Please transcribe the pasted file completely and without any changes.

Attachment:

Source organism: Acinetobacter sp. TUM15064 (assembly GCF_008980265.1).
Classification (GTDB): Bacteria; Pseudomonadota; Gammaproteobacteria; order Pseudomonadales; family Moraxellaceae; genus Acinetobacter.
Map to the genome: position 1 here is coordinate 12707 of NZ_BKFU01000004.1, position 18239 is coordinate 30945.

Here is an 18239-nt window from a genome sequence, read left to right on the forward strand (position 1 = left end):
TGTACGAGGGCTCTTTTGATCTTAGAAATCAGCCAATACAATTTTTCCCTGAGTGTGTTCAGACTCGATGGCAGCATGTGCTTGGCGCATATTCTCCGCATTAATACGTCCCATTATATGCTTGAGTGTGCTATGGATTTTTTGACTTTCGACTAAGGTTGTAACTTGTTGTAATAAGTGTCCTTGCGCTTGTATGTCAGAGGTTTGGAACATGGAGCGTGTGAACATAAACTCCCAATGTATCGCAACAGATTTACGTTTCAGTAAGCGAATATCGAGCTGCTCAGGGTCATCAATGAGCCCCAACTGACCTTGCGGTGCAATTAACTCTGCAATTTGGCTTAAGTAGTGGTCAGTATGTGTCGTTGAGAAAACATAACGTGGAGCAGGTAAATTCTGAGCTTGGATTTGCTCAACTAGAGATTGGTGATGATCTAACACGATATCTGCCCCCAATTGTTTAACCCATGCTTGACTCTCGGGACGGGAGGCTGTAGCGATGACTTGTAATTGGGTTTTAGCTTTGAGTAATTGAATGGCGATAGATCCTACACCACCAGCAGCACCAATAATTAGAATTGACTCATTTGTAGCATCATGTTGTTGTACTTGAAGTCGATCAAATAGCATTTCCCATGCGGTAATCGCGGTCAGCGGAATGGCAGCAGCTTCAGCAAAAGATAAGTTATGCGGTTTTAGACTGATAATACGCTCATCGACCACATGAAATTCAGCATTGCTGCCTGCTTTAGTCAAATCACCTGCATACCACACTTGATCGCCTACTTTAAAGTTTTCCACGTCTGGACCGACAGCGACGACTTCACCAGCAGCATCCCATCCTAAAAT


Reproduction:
Source organism: Acinetobacter sp. TUM15064 (assembly GCF_008980265.1).
Classification (GTDB): Bacteria; Pseudomonadota; Gammaproteobacteria; order Pseudomonadales; family Moraxellaceae; genus Acinetobacter.
Map to the genome: position 1 here is coordinate 12707 of NZ_BKFU01000004.1, position 18239 is coordinate 30945.

Here is an 18239-nt window from a genome sequence, read left to right on the forward strand (position 1 = left end):
TGTACGAGGGCTCTTTTGATCTTAGAAATCAGCCAATACAATTTTTCCCTGAGTGTGTTCAGACTCGATGGCAGCATGTGCTTGGCGCATATTCTCCGCATTAATACGTCCCATTATATGCTTGAGTGTGCTATGGATTTTTTGACTTTCGACTAAGGTTGTAACTTGTTGTAATAAGTGTCCTTGCGCTTGTATGTCAGAGGTTTGGAACATGGAGCGTGTGAACATAAACTCCCAATGTATCGCAACAGATTTACGTTTCAGTAAGCGAATATCGAGCTGCTCAGGGTCATCAATGAGCCCCAACTGACCTTGCGGTGCAATTAACTCTGCAATTTGGCTTAAGTAGTGGTCAGTATGTGTCGTTGAGAAAACATAACGTGGAGCAGGTAAATTCTGAGCTTGGATTTGCTCAACTAGAGATTGGTGATGATCTAACACGATATCTGCCCCCAATTGTTTAACCCATGCTTGACTCTCGGGACGGGAGGCTGTAGCGATGACTTGTAATTGGGTTTTAGCTTTGAGTAATTGAATGGCGATAGATCCTACACCACCAGCAGCACCAATAATTAGAATTGACTCATTTGTAGCATCATGTTGTTGTACTTGAAGTCGATCAAATAGCATTTCCCATGCGGTAATCGCGGTCAGCGGAATGGCAGCAGCTTCAGCAAAAGATAAGTTATGCGGTTTTAGACTGATAATACGCTCATCGACCACATGAAATTCAGCATTGCTGCCTGCTTTAGTCAAATCACCTGCATACCACACTTGATCGCCTACTTTAAAGTTTTCCACGTCTGGACCGACAGCGACGACTTCACCAGCAGCATCCCATCCTAAAAT